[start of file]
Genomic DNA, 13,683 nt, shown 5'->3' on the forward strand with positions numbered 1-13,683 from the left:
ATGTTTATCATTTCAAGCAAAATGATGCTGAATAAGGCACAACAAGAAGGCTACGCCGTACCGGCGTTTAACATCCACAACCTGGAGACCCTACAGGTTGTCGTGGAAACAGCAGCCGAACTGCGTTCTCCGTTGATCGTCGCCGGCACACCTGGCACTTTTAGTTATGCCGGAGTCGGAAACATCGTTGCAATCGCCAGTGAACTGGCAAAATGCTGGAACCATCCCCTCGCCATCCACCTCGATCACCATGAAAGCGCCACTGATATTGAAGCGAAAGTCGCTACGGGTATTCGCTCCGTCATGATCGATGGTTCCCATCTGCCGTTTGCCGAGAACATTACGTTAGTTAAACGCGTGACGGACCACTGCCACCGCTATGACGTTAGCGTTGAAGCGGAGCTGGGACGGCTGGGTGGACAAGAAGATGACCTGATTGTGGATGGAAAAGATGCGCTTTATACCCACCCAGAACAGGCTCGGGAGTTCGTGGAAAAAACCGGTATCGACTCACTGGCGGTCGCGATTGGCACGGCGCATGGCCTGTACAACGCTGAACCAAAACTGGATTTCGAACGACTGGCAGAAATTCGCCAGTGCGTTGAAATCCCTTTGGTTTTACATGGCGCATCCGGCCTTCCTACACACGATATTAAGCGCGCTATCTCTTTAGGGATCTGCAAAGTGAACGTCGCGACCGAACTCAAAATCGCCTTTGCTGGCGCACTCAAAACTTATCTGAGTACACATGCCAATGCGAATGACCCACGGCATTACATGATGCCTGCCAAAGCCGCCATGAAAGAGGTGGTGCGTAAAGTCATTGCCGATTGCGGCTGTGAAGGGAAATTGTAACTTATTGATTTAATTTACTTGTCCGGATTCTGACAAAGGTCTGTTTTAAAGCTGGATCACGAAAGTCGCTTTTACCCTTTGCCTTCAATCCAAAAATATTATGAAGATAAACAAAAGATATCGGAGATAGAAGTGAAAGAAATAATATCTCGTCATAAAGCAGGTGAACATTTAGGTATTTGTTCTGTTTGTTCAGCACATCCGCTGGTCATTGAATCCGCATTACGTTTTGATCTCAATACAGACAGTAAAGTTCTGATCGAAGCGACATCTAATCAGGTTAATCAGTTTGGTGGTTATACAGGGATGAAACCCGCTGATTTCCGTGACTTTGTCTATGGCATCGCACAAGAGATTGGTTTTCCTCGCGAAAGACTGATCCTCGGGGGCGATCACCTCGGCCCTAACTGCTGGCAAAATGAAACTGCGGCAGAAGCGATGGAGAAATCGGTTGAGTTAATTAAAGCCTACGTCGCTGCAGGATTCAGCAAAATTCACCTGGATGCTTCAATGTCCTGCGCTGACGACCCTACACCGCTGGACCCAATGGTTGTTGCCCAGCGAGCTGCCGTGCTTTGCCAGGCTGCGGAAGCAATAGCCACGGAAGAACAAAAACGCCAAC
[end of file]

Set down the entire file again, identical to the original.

Genomic DNA, 13,683 nt, shown 5'->3' on the forward strand with positions numbered 1-13,683 from the left:
ATGTTTATCATTTCAAGCAAAATGATGCTGAATAAGGCACAACAAGAAGGCTACGCCGTACCGGCGTTTAACATCCACAACCTGGAGACCCTACAGGTTGTCGTGGAAACAGCAGCCGAACTGCGTTCTCCGTTGATCGTCGCCGGCACACCTGGCACTTTTAGTTATGCCGGAGTCGGAAACATCGTTGCAATCGCCAGTGAACTGGCAAAATGCTGGAACCATCCCCTCGCCATCCACCTCGATCACCATGAAAGCGCCACTGATATTGAAGCGAAAGTCGCTACGGGTATTCGCTCCGTCATGATCGATGGTTCCCATCTGCCGTTTGCCGAGAACATTACGTTAGTTAAACGCGTGACGGACCACTGCCACCGCTATGACGTTAGCGTTGAAGCGGAGCTGGGACGGCTGGGTGGACAAGAAGATGACCTGATTGTGGATGGAAAAGATGCGCTTTATACCCACCCAGAACAGGCTCGGGAGTTCGTGGAAAAAACCGGTATCGACTCACTGGCGGTCGCGATTGGCACGGCGCATGGCCTGTACAACGCTGAACCAAAACTGGATTTCGAACGACTGGCAGAAATTCGCCAGTGCGTTGAAATCCCTTTGGTTTTACATGGCGCATCCGGCCTTCCTACACACGATATTAAGCGCGCTATCTCTTTAGGGATCTGCAAAGTGAACGTCGCGACCGAACTCAAAATCGCCTTTGCTGGCGCACTCAAAACTTATCTGAGTACACATGCCAATGCGAATGACCCACGGCATTACATGATGCCTGCCAAAGCCGCCATGAAAGAGGTGGTGCGTAAAGTCATTGCCGATTGCGGCTGTGAAGGGAAATTGTAACTTATTGATTTAATTTACTTGTCCGGATTCTGACAAAGGTCTGTTTTAAAGCTGGATCACGAAAGTCGCTTTTACCCTTTGCCTTCAATCCAAAAATATTATGAAGATAAACAAAAGATATCGGAGATAGAAGTGAAAGAAATAATATCTCGTCATAAAGCAGGTGAACATTTAGGTATTTGTTCTGTTTGTTCAGCACATCCGCTGGTCATTGAATCCGCATTACGTTTTGATCTCAATACAGACAGTAAAGTTCTGATCGAAGCGACATCTAATCAGGTTAATCAGTTTGGTGGTTATACAGGGATGAAACCCGCTGATTTCCGTGACTTTGTCTATGGCATCGCACAAGAGATTGGTTTTCCTCGCGAAAGACTGATCCTCGGGGGCGATCACCTCGGCCCTAACTGCTGGCAAAATGAAACTGCGGCAGAAGCGATGGAGAAATCGGTTGAGTTAATTAAAGCCTACGTCGCTGCAGGATTCAGCAAAATTCACCTGGATGCTTCAATGTCCTGCGCTGACGACCCTACACCGCTGGACCCAATGGTTGTTGCCCAGCGAGCTGCCGTGCTTTGCCAGGCTGCGGAAGCAATAGCCACGGAAGAACAAAAACGCCAAC